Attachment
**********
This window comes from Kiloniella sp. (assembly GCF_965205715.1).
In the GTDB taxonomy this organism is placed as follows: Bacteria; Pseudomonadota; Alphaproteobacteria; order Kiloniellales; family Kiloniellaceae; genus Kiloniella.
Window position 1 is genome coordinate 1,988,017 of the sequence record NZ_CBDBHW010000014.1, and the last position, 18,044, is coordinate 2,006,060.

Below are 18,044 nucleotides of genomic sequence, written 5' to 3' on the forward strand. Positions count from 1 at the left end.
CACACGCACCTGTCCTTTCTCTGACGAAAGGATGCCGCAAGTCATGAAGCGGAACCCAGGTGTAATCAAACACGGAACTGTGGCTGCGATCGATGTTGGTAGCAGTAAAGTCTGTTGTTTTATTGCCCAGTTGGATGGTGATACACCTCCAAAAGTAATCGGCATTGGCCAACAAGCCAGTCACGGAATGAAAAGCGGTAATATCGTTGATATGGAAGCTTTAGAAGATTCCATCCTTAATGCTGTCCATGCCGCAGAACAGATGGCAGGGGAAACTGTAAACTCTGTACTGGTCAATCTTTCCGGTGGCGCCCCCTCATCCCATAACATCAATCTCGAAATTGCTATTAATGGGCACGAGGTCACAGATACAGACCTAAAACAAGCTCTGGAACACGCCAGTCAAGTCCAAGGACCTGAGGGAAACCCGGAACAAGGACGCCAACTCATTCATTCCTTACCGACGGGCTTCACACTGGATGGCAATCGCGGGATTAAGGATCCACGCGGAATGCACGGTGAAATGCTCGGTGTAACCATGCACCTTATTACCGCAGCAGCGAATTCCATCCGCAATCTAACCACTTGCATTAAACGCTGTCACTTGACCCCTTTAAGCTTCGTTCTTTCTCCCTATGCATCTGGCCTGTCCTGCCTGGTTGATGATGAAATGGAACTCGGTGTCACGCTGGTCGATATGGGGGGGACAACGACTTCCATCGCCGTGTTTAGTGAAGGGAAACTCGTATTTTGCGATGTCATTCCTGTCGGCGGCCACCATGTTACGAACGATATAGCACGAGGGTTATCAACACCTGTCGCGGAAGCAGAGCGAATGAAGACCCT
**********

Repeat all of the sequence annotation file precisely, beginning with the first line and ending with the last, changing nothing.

This window comes from Kiloniella sp. (assembly GCF_965205715.1).
In the GTDB taxonomy this organism is placed as follows: Bacteria; Pseudomonadota; Alphaproteobacteria; order Kiloniellales; family Kiloniellaceae; genus Kiloniella.
Window position 1 is genome coordinate 1,988,017 of the sequence record NZ_CBDBHW010000014.1, and the last position, 18,044, is coordinate 2,006,060.

Below are 18,044 nucleotides of genomic sequence, written 5' to 3' on the forward strand. Positions count from 1 at the left end.
CACACGCACCTGTCCTTTCTCTGACGAAAGGATGCCGCAAGTCATGAAGCGGAACCCAGGTGTAATCAAACACGGAACTGTGGCTGCGATCGATGTTGGTAGCAGTAAAGTCTGTTGTTTTATTGCCCAGTTGGATGGTGATACACCTCCAAAAGTAATCGGCATTGGCCAACAAGCCAGTCACGGAATGAAAAGCGGTAATATCGTTGATATGGAAGCTTTAGAAGATTCCATCCTTAATGCTGTCCATGCCGCAGAACAGATGGCAGGGGAAACTGTAAACTCTGTACTGGTCAATCTTTCCGGTGGCGCCCCCTCATCCCATAACATCAATCTCGAAATTGCTATTAATGGGCACGAGGTCACAGATACAGACCTAAAACAAGCTCTGGAACACGCCAGTCAAGTCCAAGGACCTGAGGGAAACCCGGAACAAGGACGCCAACTCATTCATTCCTTACCGACGGGCTTCACACTGGATGGCAATCGCGGGATTAAGGATCCACGCGGAATGCACGGTGAAATGCTCGGTGTAACCATGCACCTTATTACCGCAGCAGCGAATTCCATCCGCAATCTAACCACTTGCATTAAACGCTGTCACTTGACCCCTTTAAGCTTCGTTCTTTCTCCCTATGCATCTGGCCTGTCCTGCCTGGTTGATGATGAAATGGAACTCGGTGTCACGCTGGTCGATATGGGGGGGACAACGACTTCCATCGCCGTGTTTAGTGAAGGGAAACTCGTATTTTGCGATGTCATTCCTGTCGGCGGCCACCATGTTACGAACGATATAGCACGAGGGTTATCAACACCTGTCGCGGAAGCAGAGCGAATGAAGACCCT